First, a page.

Living up to promises that the view from New Horizons will only get better, the Pluto-bound spacecraft has again bested itself with a dazzling colour view of Pluto and Charon released Thursday.
Scientists believe Charon, the largest of Pluto’s five known moons, formed in an ancient collision between Pluto and another large body. Material from Pluto and the other object eventually coalesced to create Charon, according to the leading theory.
The image released Thursday was captured in black-and-white late Wednesday by New Horizons’ Long Range Reconnaissance Imager, or LORRI, telescopic camera. Image analysts added colour to the image using data gathered by the spacecraft’s Ralph instrument earlier in the approach to Pluto.
“Charon is now emerging as its own world,” said John Spencer, a New Horizons scientist from the Southwest Research Institute. “Its personality is beginning to really reveal itself.”
Before New Horizons, researchers knew Pluto and Charon were very different.
“As early as the early 1990s we knew that Pluto and Charon were very different,” Alan Stern, New Horizons’ principal investigator, told reporters earlier this week. “In the early 1990s, we used to talk a lot about something called the Pluto-Charon dichotomy – that they are such different objects.
“We knew that they had different reflectivities,” Stern said. “Charon is about half as reflective as Pluto. We knew that Pluto had an atmosphere and volatile ices like nitrogen and carbon monoxide on the surface, that can move from place to place. We knew that Charon had none of that, and instead it was covered in water ice like a typical airless satellite of Uranus or Neptune or most of the satellites of Saturn, for example.”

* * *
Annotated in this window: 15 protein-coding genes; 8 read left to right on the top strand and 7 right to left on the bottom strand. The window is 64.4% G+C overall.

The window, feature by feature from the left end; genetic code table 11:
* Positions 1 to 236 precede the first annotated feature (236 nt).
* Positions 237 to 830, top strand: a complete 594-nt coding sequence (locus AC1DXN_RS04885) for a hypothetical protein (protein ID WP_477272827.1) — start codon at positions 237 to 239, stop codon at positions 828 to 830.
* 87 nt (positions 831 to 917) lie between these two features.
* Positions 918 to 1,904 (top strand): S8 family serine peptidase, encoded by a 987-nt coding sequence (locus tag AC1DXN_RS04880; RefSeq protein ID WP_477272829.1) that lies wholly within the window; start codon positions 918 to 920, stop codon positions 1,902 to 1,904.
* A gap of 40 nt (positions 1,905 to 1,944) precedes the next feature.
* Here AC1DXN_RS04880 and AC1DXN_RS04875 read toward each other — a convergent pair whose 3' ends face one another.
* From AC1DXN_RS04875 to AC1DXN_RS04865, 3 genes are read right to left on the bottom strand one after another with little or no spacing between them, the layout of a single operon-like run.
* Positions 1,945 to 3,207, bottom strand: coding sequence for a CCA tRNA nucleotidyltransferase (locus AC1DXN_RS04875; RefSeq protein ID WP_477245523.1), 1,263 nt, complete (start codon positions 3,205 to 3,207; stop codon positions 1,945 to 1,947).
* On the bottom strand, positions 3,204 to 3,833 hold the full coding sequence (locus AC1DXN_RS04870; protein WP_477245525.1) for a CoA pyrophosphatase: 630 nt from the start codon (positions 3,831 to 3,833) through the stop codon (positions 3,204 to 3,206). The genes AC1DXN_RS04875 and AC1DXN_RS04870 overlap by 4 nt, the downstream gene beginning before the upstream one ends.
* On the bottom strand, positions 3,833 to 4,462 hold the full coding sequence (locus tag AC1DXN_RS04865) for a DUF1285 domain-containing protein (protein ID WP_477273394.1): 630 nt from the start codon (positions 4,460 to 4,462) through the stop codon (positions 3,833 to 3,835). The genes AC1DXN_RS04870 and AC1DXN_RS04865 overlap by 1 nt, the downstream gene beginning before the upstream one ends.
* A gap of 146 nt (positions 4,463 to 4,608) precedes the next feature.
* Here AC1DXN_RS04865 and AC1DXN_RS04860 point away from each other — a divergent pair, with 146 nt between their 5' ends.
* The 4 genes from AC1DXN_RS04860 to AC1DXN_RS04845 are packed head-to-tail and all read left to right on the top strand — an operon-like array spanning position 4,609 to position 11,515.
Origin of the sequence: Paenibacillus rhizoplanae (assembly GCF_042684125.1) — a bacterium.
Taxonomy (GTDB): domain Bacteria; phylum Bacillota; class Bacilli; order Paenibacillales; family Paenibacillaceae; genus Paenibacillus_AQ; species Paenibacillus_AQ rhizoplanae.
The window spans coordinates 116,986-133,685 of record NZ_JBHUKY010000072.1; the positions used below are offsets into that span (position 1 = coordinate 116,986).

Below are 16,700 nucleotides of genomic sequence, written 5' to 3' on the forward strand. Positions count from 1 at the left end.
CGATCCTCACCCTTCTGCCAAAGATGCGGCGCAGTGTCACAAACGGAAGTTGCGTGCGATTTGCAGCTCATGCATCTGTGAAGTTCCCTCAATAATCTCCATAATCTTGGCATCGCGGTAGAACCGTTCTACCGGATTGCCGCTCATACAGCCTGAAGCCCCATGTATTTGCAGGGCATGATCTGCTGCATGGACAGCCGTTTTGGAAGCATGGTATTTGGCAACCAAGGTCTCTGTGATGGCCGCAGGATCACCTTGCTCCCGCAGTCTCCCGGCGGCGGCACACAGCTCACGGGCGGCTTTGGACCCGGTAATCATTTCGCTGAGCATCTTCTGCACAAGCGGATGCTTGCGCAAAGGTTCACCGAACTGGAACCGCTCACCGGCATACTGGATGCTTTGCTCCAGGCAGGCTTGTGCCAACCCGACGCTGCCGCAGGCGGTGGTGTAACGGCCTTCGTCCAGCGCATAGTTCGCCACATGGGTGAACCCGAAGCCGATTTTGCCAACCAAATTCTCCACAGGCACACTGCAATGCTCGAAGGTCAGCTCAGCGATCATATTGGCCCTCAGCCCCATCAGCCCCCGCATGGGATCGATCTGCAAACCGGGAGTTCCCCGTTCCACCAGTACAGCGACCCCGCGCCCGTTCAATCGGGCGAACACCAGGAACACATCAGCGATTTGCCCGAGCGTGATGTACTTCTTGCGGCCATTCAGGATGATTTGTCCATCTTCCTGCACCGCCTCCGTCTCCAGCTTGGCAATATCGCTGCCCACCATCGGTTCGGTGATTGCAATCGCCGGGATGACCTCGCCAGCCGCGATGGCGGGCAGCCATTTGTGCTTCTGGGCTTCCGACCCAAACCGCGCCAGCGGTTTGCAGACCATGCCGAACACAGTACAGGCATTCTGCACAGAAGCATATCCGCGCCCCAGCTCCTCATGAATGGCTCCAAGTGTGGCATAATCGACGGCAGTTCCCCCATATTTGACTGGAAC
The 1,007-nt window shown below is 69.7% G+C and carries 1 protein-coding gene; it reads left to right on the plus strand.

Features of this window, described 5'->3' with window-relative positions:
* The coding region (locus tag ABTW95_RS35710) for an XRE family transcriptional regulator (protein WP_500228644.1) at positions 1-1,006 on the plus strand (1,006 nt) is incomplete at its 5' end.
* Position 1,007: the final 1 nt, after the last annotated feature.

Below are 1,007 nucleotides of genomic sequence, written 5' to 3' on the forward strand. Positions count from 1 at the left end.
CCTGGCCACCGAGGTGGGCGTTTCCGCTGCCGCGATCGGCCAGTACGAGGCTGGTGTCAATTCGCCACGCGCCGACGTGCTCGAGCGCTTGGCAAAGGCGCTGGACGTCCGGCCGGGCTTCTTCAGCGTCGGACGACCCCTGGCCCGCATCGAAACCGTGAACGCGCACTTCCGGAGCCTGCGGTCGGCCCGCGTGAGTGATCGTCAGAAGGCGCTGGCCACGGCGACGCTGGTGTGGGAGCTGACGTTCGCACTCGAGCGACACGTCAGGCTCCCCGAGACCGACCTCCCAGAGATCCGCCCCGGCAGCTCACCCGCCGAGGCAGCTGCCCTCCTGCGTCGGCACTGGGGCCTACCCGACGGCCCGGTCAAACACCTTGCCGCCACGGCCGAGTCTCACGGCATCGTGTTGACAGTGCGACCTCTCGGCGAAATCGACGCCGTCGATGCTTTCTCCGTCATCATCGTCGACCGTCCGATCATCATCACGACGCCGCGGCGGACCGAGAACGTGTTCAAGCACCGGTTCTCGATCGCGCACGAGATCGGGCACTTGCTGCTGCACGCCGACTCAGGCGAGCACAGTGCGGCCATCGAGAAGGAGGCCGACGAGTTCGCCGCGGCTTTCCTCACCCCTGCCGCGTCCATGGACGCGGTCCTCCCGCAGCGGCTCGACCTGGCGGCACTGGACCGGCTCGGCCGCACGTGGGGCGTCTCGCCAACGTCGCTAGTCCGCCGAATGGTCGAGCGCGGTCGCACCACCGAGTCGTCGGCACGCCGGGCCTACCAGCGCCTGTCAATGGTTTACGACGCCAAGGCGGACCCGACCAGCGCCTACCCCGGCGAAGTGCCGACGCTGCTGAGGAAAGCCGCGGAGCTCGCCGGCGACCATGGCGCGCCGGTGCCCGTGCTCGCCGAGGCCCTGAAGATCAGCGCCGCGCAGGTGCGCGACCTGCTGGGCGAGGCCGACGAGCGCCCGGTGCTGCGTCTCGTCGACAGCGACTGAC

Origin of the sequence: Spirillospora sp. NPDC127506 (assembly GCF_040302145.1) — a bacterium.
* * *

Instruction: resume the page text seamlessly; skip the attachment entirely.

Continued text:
Scientists have seen surface details on Pluto, which is reddish in colour with higher contrast, come into focus in recent weeks. Charon’s gray surface appeared featureless until now, and researchers now see what they believe to be craters on the 750-mile (1,200-kilometer) diameter moon.
Charon is the largest moon in the Solar System relative to its parent body, and it and Pluto tug at each other in a wobbly orbit with a centre of mass between the two icy worlds.
“If we see impact craters on Charon, it will help us see what’s hidden beneath the surface,” said Jeff Moore, the mission’s Geology, Geophysics and Imaging team leader from NASA’s Ames Research Center. “Large craters can excavate material from several miles down and reveal the composition of the interior.”
Before New Horizons, “We could infer that Pluto had a much more complicated surface appearance than Charon at large scales,” Stern said. “We knew all of that 20 or 25 years ago, so we went into the system expecting that, and in fact, the Hubble [Space Telescope] images that were obtained over the years proved that all to be true.”
Now New Horizons, speeding toward a flyby Tuesday just 7,800 miles from Pluto’s surface, is poised to revolutionize how scientists think of it.
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